Accreditation is a non-governmental, peer review process that ensures educational quality. Educational institutions or programs volunteer to periodically undergo this review to determine if minimum criteria are being met. Accreditation verifies that an institution or program meets the criteria, ensuring a quality educational experience.
Accreditation of Programs in Engineering
ABET is responsible for the specialized accreditation of educational programs in engineering, engineering technology and engineering-related fields. Originally, "ABET" stood for "the Accreditation Board for Engineering and Technology." The organization changed its name to simply "ABET" in 2005. Programs either receive accreditation or are denied, but they are not ranked.
Accreditation, and ABET in particular, helps many people make important decisions about education including:
- Students choosing an educational program
- Parents seeking assurance of a quality education
- Institutions seeking to improve the education provided by their program
- Employers recruiting well-prepared graduates
- State registration, licensure and certification boards screening applicants for entry into professional practice
- Industry seeking to voice educational needs to institutions
- Many state registration and certification boards view ABET-accredited programs as the first step for state licensure or certification.
- ABET accreditation is also a consideration for admission to many graduate programs.
Under ABET criteria for engineering accreditation, termed EC2000, schools must demonstrate outcomes, methods of assessment, and a process for continual improvement of programs. The desired outcomes for a well educated engineer include:
- An ability to apply knowledge of mathematics, science and engineering
- An ability to design and conduct experiments, as well as to analyze and interpret data
- An ability to design a system component or process to meet desired needs within realistic constraints such as economic, environmental, social, political, ethical, health and safety, manufacturability, and sustainability
- An ability to function on multi-disciplinary teams
- An ability to identify, formulate and solve engineering problems
- An understanding of professional and ethical responsibility
- An ability to communicate effectively
- A broad education necessary to understand the impact of engineering solutions in a global, economic, environmental, and societal context
- A recognition of the need for, and an ability to engage in life-long learning
- A knowledge of contemporary issues
- An ability to use the techniques, skills and modern engineering tools necessary for engineering practice
ABET Accredited Programs at Brown
Seven bachelor of science programs are accredited by the Engineering Accreditation Commission of ABET (111 Market Place, Suite 1050, Baltimore, MD 21202-4012; Tel: (410) 347-7700). These are the programs in Biomedical, Chemical and Biochemical, Civil (through 2016 and will not seek re-accreditation), Computer, Electrical, Materials, and Mechanical Engineering. Within each of these concentration programs there are several options, each of which is accredited. The Engineering and Physics program is intended for students interested in a stronger physics foundation, and continuing on to graduate studies. There are currently no plans to seek ABET accreditation for this Sc.B. program. The Environmental program was just introduced in April 2013 and can't seek ABET accreditation until after the first class graduates from the program.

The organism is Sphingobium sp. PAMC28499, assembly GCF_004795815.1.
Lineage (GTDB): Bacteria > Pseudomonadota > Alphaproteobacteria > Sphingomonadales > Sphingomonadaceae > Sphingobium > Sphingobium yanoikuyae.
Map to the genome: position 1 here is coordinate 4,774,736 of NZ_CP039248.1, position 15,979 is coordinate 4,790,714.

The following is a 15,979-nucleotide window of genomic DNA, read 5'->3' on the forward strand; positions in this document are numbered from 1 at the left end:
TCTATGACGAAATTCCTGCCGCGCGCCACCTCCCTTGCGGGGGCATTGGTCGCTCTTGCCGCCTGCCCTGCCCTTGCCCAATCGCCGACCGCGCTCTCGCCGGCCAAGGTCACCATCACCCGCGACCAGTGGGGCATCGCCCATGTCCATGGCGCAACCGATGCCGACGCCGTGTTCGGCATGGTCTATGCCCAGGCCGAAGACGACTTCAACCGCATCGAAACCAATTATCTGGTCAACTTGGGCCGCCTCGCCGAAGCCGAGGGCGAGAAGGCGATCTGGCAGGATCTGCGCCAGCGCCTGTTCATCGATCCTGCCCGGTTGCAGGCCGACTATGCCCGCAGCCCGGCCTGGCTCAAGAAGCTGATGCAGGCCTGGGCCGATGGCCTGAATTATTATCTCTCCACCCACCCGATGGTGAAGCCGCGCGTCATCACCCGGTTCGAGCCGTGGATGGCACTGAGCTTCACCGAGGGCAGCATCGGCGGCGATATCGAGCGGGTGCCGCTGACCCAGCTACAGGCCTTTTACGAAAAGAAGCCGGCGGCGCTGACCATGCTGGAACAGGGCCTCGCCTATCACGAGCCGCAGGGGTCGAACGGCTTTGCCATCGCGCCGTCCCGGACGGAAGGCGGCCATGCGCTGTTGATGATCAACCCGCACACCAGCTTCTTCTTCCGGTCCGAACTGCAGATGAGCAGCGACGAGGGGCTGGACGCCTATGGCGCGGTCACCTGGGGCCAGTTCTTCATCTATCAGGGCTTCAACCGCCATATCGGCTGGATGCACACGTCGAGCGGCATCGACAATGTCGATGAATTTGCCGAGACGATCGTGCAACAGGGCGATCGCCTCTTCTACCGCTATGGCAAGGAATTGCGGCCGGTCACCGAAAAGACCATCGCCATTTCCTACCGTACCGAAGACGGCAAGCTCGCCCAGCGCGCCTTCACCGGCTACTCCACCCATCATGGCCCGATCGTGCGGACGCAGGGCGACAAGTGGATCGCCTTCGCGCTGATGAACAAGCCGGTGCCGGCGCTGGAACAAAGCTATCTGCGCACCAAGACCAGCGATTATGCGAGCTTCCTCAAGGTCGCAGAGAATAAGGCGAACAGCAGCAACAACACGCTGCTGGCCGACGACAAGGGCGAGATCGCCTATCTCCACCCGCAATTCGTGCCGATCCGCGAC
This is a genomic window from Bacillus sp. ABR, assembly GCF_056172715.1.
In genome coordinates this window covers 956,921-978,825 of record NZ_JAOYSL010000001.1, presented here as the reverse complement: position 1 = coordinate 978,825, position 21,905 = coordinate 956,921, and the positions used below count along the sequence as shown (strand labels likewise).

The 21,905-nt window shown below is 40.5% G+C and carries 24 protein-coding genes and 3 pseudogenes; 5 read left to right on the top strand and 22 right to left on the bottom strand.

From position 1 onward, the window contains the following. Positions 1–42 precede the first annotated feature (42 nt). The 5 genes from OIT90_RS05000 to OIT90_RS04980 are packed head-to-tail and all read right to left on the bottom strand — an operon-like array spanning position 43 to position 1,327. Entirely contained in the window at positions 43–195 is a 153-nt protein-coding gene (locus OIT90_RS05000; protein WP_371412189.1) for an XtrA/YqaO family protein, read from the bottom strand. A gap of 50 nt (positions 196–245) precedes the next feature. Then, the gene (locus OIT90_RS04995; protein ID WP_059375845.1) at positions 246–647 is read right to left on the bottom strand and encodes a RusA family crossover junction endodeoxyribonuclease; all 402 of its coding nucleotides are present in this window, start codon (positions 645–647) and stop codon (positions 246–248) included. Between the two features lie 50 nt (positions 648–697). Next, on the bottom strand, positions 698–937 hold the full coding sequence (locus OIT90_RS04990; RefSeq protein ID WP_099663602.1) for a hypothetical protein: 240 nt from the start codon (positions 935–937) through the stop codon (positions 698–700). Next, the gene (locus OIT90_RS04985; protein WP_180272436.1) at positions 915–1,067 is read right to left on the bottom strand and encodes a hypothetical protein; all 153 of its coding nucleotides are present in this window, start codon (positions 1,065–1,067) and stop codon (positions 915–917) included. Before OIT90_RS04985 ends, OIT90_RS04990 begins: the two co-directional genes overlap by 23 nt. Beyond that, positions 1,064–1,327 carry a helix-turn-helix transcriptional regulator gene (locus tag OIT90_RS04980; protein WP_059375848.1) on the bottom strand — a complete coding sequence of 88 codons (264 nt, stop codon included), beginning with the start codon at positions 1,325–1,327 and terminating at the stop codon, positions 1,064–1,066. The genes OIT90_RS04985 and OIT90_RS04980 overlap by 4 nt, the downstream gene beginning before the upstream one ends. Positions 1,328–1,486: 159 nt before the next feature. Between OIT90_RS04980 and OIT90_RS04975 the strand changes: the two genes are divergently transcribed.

For enrollment and graduation data of each Brown University program by class and program track, please go to:
The current curricular requirements and guidelines of ABET for accredited Sc.B. concentrations include:
- One year of a combination of college level mathematics and basic sciences (some with experimental experience)
- One and one-half years of engineering topics
- A general education component that complements the technical content
In the context of the Brown program, one year is the equivalent of eight courses.
In light of these intended outcomes, the engineering design component of the curriculum includes at least some of the following features:
- Development of student creativity
- Use of open-ended problems
- Development and use of design methodology
- Formulation of design problem statements and specifications
- Consideration of alternative solutions
- Feasibility considerations
- Detailed system descriptions
It is essential to include a variety of realistic constraints such as economic factors, safety, reliability, aesthetics, ethics, and social impact.
For those students who wish to become registered professional engineers after they have acquired the requisite level of professional experience, an ABET-accredited program is generally desirable. In most states, the completion of an ABET-accredited four-year Sc.B. degree program is among the requirements to qualify for admission to examination at the first level of professional registration. Many exciting and rapidly developing fields of engineering can be entered with a well-designed non-accredited Sc.B. program. Students desiring more information on professional registration should confer with Prof. Eric Suuberg, who can also provide information on taking the Fundamentals Exam as a first step.